Tag Archive | endless supply of grandmas

A Pat on the Back

Abbey Profile 2This morning I looked at my beautiful old dog Abbey and said, “Hey, Abbey. Come over here a minute. I want to give you a pat on the back – not just a few pats on the head, a real pat on the back.”

“Okay, Mom. Just a minute while I coax my legs to stand up. They’re not moving very fast any more,” she replied. She slowly stood up and hobbled over to me. Then she eased herself down to a laying position again.

“Abbey, I’ve been thinking about how much you have befriended all of our 93-year-olds. You have become one of their best friends, for each one of them, just as you have for almost everyone who has lived with us. I’m particularly surprised at how much our latest resident has come to love you. I didn’t think she could love again. But you won her over. How did you do it?”

“Oh, Mom.  That wasn’t so hard. She was just hurting a lot, and she took her frustration out on all of us.”

“Yes, but at first I thought she was a little mean to you. I was afraid she might try to push you with her walker to get you to move when she wanted to walk where you happened to be lying on the floor.”

“Oh, she never hit me, Mom. And she was in so much pain. I got out of her way whenever I saw her coming, but when she sat down, I went to sit beside her. She needed to feel that someone loved her. I could do that. Eventually, she even started to pet me. Now sometimes she leaves me some crusts of bread on her plate, and tells you to be sure to give it to me, right?”

Abbey looking up colorized 2“That’s right, Abbey. You have definitely won her over. You know what she told me the other day? She said that you really like her, that you even lay down outside her door sometimes when we’re out. She is so happy that you have become her friend.”

“I’m glad to hear that, Mom. And, you know what? I’m glad that she’s become one of my friends, too. Just like it said in the book you’re reading. You may not know it, but sometimes I look over your shoulder in the morning while you’re reading. On Sunday morning you were reading from that Edward Hays book again, A Book of Wonders. He’s a smart writer. He said,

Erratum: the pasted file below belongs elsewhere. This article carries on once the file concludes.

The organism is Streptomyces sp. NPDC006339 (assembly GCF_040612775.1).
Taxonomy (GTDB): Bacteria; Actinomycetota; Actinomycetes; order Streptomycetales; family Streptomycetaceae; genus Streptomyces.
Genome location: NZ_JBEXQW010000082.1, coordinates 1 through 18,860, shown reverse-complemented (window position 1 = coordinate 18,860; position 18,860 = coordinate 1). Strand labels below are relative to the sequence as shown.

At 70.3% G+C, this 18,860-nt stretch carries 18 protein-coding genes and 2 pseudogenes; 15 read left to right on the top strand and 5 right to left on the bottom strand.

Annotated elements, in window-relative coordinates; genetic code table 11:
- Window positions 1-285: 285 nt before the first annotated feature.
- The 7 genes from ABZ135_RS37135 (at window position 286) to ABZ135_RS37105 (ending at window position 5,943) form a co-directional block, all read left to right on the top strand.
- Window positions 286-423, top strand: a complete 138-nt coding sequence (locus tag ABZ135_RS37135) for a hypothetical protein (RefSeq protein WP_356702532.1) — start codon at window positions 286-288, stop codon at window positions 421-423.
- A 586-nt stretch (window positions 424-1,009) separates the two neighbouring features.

The best way to remain fully and vitally alive all the way up to the moment of your last and final breath is to constantly strive to be sensitive to other’s needs and suffering, responding to their unspoken cries for help.

“That’s all I’m trying to do, Mom. And in the process, I’m gaining more and more friends. I’m the luckiest dog in the world. I may not be able to get out as much as I used to, but I really appreciate all the new friends you bring in to live with us. Like I said before, it’s great having an endless supply of grandmas.”

“And it’s great having such a loving dog as you, Abbey.”

Thanks, Mom!

Thanks, Mom!

An Endless Supply of Grandmas

Abbey welcoming Edith when she first came to live with us.

Abbey welcoming Edith when she first came to live with us.

Doris and Abbey comforting each other.

Doris and Abbey reminding each other how much love there is in the world

Seven years ago, Mim and I were interviewed by a 12-year-old boy. We wanted to adopt his 3-year-old dog Abbey. He wasn’t able to keep her any more, and he put her up for adoption through the Humane Society.  We saw Abbey’s picture on the Internet, and called the number listed to schedule a time to meet Abbey and be interviewed by the 12-year-old. During the interview, we told him that Abbey would have an endless supply of grandmas to pet her if she would live with us. That clinched it. We were chosen to be the lucky ones among all the people who wanted to adopt Abbey.